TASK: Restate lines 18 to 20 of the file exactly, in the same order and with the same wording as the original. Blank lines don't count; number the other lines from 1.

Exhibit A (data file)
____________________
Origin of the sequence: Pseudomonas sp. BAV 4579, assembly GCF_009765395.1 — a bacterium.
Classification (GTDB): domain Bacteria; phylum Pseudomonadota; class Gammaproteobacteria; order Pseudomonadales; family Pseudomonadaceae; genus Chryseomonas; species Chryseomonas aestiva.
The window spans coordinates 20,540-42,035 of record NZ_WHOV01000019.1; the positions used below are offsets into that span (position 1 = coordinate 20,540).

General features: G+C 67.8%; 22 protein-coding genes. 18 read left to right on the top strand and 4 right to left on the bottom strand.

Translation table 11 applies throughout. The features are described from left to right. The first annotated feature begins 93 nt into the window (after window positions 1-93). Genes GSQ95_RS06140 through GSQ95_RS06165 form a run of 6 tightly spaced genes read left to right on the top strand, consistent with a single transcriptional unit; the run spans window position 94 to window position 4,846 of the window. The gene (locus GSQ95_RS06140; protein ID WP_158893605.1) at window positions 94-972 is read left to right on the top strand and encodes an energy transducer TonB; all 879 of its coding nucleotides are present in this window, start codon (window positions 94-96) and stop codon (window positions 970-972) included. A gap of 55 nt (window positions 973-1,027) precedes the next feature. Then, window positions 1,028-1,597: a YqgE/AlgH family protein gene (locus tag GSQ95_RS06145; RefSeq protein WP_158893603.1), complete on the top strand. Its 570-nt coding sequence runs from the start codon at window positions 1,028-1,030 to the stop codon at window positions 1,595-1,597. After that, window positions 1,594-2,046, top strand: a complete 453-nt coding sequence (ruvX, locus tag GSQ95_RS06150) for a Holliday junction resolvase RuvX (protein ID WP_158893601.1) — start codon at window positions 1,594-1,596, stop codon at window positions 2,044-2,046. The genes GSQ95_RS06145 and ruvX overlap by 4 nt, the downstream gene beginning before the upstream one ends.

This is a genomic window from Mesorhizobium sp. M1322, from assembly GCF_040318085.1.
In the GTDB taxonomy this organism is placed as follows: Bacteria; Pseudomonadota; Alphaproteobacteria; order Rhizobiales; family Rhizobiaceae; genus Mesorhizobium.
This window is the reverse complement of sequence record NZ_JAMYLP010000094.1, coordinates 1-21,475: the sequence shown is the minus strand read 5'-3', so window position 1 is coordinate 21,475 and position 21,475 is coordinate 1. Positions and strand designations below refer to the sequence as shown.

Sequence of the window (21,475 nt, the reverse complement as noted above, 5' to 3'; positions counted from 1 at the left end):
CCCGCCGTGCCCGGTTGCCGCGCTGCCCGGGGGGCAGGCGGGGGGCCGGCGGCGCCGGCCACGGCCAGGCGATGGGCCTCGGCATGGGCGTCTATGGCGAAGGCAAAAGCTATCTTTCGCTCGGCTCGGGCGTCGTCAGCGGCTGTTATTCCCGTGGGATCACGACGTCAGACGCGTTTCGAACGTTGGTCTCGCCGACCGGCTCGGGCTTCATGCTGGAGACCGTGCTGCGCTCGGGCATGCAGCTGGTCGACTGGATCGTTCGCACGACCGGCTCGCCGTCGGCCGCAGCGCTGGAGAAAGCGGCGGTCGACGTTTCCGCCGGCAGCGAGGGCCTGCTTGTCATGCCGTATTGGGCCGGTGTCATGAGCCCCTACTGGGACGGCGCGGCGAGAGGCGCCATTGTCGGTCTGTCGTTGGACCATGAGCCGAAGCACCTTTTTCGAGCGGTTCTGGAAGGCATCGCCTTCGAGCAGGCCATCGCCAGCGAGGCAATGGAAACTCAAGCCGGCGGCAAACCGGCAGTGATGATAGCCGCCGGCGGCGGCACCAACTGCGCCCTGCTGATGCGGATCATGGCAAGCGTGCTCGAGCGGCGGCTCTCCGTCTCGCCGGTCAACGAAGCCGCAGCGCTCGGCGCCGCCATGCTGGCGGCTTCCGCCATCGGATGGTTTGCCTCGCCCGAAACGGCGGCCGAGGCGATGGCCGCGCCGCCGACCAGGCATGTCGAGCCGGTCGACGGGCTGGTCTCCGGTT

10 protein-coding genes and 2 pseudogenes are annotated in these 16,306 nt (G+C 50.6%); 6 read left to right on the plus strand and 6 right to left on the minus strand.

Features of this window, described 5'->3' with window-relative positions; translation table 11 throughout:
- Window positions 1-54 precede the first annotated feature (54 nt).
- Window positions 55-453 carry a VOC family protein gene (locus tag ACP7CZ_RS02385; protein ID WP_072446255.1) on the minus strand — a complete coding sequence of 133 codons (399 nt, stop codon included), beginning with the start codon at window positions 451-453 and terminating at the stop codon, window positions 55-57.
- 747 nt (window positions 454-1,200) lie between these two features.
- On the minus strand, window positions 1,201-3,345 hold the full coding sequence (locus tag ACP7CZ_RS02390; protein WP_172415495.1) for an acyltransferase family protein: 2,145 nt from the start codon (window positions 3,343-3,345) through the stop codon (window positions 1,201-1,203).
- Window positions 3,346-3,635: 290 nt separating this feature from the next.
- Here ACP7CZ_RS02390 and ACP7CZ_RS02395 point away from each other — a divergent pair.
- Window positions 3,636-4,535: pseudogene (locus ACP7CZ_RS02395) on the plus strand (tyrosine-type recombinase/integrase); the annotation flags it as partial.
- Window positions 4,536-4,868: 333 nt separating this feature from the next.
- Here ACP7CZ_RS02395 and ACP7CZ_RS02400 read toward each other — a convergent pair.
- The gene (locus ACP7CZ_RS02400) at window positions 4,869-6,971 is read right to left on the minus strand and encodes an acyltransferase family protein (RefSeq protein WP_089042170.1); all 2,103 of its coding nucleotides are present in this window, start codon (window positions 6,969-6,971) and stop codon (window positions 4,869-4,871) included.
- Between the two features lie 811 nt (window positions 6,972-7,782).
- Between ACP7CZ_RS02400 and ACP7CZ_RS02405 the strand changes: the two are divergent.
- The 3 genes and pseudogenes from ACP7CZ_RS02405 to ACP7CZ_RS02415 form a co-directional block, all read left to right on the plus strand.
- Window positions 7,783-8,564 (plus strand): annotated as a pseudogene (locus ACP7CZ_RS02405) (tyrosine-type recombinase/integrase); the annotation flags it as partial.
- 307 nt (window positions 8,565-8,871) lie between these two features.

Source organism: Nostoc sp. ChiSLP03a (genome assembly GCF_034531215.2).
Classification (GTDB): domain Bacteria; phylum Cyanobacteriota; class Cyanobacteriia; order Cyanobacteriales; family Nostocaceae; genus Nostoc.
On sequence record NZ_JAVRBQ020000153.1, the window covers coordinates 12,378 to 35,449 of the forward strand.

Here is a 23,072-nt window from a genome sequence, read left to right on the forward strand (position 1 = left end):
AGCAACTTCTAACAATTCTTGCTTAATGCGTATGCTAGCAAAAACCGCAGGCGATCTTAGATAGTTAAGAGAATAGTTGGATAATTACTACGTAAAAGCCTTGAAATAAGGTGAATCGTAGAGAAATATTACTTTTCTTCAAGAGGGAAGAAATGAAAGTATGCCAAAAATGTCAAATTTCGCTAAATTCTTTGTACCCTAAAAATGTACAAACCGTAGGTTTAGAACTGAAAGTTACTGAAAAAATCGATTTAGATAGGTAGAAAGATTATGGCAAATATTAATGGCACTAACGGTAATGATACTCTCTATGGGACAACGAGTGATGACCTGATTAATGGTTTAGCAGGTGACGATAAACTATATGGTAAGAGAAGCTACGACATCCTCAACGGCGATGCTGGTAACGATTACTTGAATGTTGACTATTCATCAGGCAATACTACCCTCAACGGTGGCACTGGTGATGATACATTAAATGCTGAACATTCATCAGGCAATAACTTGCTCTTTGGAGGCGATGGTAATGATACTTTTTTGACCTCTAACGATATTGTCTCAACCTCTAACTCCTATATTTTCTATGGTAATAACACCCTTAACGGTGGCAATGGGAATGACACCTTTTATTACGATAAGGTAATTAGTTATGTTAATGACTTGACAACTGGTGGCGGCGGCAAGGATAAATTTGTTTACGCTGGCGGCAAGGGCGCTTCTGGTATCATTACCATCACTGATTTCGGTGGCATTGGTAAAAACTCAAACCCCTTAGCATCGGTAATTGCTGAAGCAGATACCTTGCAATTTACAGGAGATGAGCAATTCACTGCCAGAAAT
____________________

- Here ACP7CZ_RS02390 and ACP7CZ_RS02395 point away from each other — a divergent pair.
- Window positions 3,636-4,535: pseudogene (locus ACP7CZ_RS02395) on the plus strand (tyrosine-type recombinase/integrase); the annotation flags it as partial.
- Window positions 4,536-4,868: 333 nt separating this feature from the next.